I killed a darling yesterday. I worked all day long (with a few breaks, of course), from about 10:00 to about 9:00, reworking the first third of the novel. As I went through the paper draft a few days ago, I drew brackets to mark spots where the writing was sound, but would probably have to be integrated elsewhere. I managed to preserve many of these spots, but discarded several others upon reflection. When I had to delete pieces like this from the electronic draft in order to make sense of what I was writing, I kept the physical page (otherwise I've put the prior-draft physical pages in the recycle bin to cut down on the clutter), so as to retain what I thought was good, ill-fitting work.
One page stuck around through the whole day's work, with a few sentences on it that I really didn't want to let go of. It was a darling. The Fictator mindset has helped me be more merciless with my darlings throughout my writing process in the last months, but this one just didn't want to go. I read it again and again, this little passage, and genuinely could not find a place for it in the sixty pages or so I edited today. So, finally, when I was setting aside the manuscript for the day and hitting play on Pride & Prejudice (I have a book to read before it's due on Friday, but I just couldn't look at any more words), I read it one last time, and then chucked it into the recycle bin. Goodbye, darling dear, I had to murder you.
I can't even express how useful the Fictator-hat has been in the course of all this. For the majority of my life I've been a reactionary, not wanting to let go of things that are past, whether old books, old pictures pulled out of magazines that used to be pasted on my wall, old knowledge and ways of life (it's why I learned how to can preserves), old slang. I value the past and its quirks and turns, and I believe we can always benefit from its existence, even if it's just learning something like the fact that teen-pop groups have been assembled by heartless record executives at least as far back as the sixties. At any rate, the same reactionary attitude always went for my writing - if it wasn't preserved exactly as it was first concocted, with changes only for grammar and awkwardness, its value was diminished.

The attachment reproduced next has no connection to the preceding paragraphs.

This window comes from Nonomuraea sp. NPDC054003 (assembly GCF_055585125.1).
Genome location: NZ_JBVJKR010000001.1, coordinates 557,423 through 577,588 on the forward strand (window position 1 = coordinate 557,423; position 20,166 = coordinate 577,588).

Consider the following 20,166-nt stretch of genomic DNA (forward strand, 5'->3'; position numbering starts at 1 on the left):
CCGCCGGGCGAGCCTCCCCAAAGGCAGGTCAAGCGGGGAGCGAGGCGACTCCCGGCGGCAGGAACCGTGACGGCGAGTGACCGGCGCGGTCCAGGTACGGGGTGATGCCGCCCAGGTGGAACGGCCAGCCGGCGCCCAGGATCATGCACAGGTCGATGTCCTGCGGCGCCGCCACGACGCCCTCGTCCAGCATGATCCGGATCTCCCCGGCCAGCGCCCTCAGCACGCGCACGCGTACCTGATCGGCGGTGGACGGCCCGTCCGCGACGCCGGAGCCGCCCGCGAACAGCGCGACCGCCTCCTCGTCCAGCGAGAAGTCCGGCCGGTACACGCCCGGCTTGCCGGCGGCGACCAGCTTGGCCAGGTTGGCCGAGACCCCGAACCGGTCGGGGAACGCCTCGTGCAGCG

Of course in writing this is foolishness. It's the way of editing to throw out reams of work and start all over, to tinker and alter until maybe what you have barely resembles what you started with. I had so much trouble with this until I began approaching my work as if it was mine, not something that had already been conjured up by the Muses in the Creativity Dimension and transmitted to me for transcription. Until I started thinking of myself as the Fictator, the person who has all the rights and powers to decide what will stay and what will go, I felt hampered and hostile about the editing process.
Now I'm much freer, and less afraid. Words are cheap, is the thing. A good paragraph is easy. There are a hundred ways I can write any given conversation. There's no guarantee that what I've thrown out won't end up being better than the newly-written stuff, but the old stuff doesn't have inherent value just because it was my first idea. This isn't the SATs; the first answer isn't always (likely) the right one. Besides, I save versions. Nothing is really lost.